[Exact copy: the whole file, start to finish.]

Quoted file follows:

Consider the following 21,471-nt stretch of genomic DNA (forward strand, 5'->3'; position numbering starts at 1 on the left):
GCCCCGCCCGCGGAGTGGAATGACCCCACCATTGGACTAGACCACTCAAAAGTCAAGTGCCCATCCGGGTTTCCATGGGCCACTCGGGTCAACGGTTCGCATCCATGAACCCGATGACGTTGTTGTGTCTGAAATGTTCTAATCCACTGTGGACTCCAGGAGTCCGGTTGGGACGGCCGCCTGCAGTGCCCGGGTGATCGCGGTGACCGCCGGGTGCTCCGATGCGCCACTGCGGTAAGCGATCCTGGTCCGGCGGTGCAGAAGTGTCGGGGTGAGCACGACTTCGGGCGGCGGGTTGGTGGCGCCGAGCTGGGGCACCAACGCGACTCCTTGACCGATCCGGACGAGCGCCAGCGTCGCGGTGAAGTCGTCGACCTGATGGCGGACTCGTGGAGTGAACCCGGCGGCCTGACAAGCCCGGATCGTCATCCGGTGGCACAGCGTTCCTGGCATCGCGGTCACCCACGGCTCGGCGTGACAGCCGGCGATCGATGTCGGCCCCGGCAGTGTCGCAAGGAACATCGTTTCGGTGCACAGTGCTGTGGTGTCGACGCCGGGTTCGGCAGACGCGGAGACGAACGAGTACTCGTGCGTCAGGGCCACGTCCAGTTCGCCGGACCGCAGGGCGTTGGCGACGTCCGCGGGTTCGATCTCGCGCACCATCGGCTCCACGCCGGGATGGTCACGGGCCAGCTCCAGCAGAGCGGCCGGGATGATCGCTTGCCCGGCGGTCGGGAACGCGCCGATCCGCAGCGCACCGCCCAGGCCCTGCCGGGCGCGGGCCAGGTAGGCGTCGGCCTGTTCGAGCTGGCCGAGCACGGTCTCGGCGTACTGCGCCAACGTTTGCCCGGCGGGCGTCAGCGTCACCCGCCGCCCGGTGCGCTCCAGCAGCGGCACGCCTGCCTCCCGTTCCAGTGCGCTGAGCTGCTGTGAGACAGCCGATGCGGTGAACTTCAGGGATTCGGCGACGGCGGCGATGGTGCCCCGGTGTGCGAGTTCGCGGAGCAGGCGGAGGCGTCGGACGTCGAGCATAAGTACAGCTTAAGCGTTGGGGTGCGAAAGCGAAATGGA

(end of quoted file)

Consider the following 21,471-nt stretch of genomic DNA (forward strand, 5'->3'; position numbering starts at 1 on the left):
GCCCCGCCCGCGGAGTGGAATGACCCCACCATTGGACTAGACCACTCAAAAGTCAAGTGCCCATCCGGGTTTCCATGGGCCACTCGGGTCAACGGTTCGCATCCATGAACCCGATGACGTTGTTGTGTCTGAAATGTTCTAATCCACTGTGGACTCCAGGAGTCCGGTTGGGACGGCCGCCTGCAGTGCCCGGGTGATCGCGGTGACCGCCGGGTGCTCCGATGCGCCACTGCGGTAAGCGATCCTGGTCCGGCGGTGCAGAAGTGTCGGGGTGAGCACGACTTCGGGCGGCGGGTTGGTGGCGCCGAGCTGGGGCACCAACGCGACTCCTTGACCGATCCGGACGAGCGCCAGCGTCGCGGTGAAGTCGTCGACCTGATGGCGGACTCGTGGAGTGAACCCGGCGGCCTGACAAGCCCGGATCGTCATCCGGTGGCACAGCGTTCCTGGCATCGCGGTCACCCACGGCTCGGCGTGACAGCCGGCGATCGATGTCGGCCCCGGCAGTGTCGCAAGGAACATCGTTTCGGTGCACAGTGCTGTGGTGTCGACGCCGGGTTCGGCAGACGCGGAGACGAACGAGTACTCGTGCGTCAGGGCCACGTCCAGTTCGCCGGACCGCAGGGCGTTGGCGACGTCCGCGGGTTCGATCTCGCGCACCATCGGCTCCACGCCGGGATGGTCACGGGCCAGCTCCAGCAGAGCGGCCGGGATGATCGCTTGCCCGGCGGTCGGGAACGCGCCGATCCGCAGCGCACCGCCCAGGCCCTGCCGGGCGCGGGCCAGGTAGGCGTCGGCCTGTTCGAGCTGGCCGAGCACGGTCTCGGCGTACTGCGCCAACGTTTGCCCGGCGGGCGTCAGCGTCACCCGCCGCCCGGTGCGCTCCAGCAGCGGCACGCCTGCCTCCCGTTCCAGTGCGCTGAGCTGCTGTGAGACAGCCGATGCGGTGAACTTCAGGGATTCGGCGACGGCGGCGATGGTGCCCCGGTGTGCGAGTTCGCGGAGCAGGCGGAGGCGTCGGACGTCGAGCATAAGTACAGCTTAAGCGTTGGGGTGCGAAAGCGAAATGGA